During his active career it wasn’t the case, but over the ensuing decades Musial seems to have become increasingly overshadowed by his contemporary Ted Williams. Partly, that's because the issue of Williams’ difficult personality and bad relationship with the press—a very big deal at the time—has receded; younger generations have focused more on Williams’ phenomenal on-field performance. That’s all fine, but not to the extent that in the bargain Musial, who was at the time generally understood to be a star of roughly equivalent magnitude to Williams, is allowed to be overlooked.
There’s no doubt that Williams was a better hitter than Musial; indeed in all of history the only two bats that can be seriously compared with Williams’ are those of Babe Ruth and Barry Bonds. But for that very reason, to be the inferior of Ted Williams as a hitter is hardly a flaw.
And Musial was utterly tremendous with the stick. The list of hitters whose career OPS+ was not as great as Musial’s includes the names Honus Wagner, Tris Speaker, Joe DiMaggio, Willie Mays and Hank Aaron. Indeed, it’s only in proximity to the blinding brilliance of Williams’ hitting that Musial’s fails to stand out as what it was: among the very greatest ever seen. And, of course, in every other regard Musial was a better player than Williams: superior with the glove and on the basepaths, and more durable.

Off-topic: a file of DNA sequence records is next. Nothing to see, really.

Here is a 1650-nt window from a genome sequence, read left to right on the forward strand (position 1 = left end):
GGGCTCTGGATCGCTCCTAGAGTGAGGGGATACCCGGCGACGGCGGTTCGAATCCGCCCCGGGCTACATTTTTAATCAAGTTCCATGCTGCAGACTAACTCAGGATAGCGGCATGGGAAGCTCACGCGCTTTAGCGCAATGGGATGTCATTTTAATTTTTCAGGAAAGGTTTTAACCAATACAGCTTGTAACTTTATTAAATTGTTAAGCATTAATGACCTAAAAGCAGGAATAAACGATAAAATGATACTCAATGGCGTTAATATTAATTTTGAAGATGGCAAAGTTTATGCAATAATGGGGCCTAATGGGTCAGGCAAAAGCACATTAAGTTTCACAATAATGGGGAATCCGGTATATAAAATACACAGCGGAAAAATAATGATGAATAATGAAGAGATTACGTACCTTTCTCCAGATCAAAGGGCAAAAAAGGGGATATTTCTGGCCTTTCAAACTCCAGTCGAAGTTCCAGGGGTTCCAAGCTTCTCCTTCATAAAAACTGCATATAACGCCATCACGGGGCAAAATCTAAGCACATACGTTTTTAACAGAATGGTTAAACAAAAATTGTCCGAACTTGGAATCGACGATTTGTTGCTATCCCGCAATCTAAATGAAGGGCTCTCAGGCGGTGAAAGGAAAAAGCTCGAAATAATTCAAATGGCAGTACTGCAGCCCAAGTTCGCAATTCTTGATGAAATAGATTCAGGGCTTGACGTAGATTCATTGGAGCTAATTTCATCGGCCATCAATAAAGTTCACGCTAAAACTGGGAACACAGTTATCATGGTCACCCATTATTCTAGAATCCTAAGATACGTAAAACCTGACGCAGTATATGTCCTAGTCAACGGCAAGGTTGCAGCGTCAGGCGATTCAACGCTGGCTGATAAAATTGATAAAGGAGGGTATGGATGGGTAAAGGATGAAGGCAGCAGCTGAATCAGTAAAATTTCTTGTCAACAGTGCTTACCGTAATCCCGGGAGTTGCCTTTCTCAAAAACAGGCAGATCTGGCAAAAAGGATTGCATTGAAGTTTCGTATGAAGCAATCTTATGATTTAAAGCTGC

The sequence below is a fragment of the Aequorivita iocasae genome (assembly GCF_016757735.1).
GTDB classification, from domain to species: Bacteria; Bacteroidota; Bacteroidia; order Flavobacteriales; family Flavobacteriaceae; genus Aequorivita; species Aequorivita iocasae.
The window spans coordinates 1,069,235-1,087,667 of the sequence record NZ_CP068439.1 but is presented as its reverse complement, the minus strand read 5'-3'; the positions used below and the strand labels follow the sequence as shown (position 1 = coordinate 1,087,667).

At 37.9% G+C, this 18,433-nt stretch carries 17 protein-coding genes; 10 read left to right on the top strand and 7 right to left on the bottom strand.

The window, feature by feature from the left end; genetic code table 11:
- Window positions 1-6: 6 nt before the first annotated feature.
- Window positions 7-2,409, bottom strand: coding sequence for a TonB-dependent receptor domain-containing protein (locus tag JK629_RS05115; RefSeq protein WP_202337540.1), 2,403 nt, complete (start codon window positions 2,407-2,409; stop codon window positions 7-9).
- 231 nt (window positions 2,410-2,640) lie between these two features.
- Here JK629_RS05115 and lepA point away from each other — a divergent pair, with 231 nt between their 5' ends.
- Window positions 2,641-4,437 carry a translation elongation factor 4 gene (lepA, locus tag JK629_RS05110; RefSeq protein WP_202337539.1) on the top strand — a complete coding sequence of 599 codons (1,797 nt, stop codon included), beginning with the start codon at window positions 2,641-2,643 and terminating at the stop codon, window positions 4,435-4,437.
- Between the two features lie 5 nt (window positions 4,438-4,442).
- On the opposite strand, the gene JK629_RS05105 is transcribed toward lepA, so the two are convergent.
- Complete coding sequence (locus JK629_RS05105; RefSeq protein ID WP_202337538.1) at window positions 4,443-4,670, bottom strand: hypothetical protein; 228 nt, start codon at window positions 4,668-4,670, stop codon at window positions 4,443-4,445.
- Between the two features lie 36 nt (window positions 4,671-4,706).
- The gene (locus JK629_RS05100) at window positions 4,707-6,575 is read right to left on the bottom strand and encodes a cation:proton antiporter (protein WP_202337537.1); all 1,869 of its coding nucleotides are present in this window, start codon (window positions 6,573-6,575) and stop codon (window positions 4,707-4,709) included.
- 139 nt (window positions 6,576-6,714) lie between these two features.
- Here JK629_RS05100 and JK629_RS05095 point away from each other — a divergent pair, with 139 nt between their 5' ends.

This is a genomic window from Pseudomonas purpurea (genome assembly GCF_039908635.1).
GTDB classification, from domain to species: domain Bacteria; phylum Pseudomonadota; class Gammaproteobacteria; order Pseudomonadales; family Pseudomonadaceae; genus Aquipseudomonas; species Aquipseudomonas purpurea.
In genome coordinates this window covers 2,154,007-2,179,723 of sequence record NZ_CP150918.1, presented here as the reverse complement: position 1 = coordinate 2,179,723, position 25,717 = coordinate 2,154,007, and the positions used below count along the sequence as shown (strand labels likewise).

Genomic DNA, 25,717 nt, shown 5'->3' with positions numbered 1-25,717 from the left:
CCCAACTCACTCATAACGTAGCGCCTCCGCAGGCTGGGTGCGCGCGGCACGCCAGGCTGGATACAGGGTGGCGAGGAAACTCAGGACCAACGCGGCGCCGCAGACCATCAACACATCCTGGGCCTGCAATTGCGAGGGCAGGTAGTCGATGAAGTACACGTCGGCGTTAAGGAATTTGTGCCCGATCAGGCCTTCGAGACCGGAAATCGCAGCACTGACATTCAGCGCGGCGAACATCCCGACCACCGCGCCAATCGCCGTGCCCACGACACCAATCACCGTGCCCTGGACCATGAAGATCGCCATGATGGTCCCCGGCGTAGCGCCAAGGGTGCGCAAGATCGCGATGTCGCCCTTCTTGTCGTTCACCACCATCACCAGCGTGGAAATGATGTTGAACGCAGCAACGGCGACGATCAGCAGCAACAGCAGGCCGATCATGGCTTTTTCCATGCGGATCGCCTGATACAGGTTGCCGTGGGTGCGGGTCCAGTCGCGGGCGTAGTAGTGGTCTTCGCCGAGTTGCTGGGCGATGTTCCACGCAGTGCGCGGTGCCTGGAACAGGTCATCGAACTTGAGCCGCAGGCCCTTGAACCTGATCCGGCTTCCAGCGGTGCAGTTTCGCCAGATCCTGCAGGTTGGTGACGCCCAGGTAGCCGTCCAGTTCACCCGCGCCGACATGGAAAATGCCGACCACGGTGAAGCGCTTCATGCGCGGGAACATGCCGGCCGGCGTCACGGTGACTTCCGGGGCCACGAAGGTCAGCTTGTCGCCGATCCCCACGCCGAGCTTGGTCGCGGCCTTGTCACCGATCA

Musial must be understood as much more than just a smiling emblem of the Redbird Nation. He was one of the very few greatest baseball players who ever set foot upon a diamond.
But there’s a third great player who I think is more commonly underrated these days than either Young or Musial.
His name seems almost never to come up in any discussion these days: I strongly suspect that a high proportion of fans under about 30 have only the dimmest familiarity with Mel Ott. And among the few modern fans who are aware that Ott is a Hall of Famer, and was a longtime star with the New York Giants, I suspect a minority realize just what a tremendous, dominant player he was.
For instance, take this test yourself:
- Do you know that Mel Ott set the National League record for career home runs (surpassing Rogers Hornsby) when he was just 28 years old?
- That Ott held that record for 29 years?
- That no other National Leaguer managed to climb as high as 150 homers short of Ott’s record until 11 years after he hit his final blast?
- That it took three more years after that before any other National Leaguer got within 100 of Ott?